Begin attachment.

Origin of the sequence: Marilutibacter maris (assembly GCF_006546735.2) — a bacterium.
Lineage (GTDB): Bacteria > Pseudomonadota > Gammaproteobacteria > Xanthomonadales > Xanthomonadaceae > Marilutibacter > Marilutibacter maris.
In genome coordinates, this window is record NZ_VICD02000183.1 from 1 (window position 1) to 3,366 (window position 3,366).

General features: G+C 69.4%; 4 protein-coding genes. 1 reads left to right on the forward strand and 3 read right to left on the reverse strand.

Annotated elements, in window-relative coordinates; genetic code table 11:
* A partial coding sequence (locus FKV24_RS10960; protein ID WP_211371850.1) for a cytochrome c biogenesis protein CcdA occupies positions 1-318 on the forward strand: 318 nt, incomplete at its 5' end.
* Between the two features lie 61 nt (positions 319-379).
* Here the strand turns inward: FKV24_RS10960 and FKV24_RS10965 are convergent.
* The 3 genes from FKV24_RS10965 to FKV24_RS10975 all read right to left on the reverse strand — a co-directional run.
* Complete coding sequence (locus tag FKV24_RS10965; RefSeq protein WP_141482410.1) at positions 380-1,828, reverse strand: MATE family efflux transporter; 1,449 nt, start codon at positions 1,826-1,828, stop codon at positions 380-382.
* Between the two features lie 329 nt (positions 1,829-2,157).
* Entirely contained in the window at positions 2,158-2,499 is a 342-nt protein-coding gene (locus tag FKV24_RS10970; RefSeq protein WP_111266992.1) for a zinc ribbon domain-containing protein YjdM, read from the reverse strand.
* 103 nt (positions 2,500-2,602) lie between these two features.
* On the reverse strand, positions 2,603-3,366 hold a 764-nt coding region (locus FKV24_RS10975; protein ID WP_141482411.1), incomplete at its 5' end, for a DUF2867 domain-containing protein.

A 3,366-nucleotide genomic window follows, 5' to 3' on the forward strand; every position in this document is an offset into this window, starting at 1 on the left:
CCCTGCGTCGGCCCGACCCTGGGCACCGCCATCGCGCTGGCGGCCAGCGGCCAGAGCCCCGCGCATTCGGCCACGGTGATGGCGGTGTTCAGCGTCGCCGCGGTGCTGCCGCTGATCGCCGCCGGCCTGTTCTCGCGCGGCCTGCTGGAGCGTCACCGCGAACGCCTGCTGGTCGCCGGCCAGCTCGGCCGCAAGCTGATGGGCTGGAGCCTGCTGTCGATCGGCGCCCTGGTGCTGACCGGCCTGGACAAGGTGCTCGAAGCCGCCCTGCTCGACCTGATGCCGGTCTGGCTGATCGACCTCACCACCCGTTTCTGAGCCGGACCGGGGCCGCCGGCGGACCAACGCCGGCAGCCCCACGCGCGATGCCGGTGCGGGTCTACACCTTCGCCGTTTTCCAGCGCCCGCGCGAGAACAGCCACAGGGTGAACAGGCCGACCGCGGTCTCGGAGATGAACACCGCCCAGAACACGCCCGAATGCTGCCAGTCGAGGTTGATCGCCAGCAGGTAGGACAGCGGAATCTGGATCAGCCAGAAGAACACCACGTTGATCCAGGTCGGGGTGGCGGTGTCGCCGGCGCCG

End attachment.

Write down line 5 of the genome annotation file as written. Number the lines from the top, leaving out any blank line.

Annotated elements, in window-relative coordinates; genetic code table 11: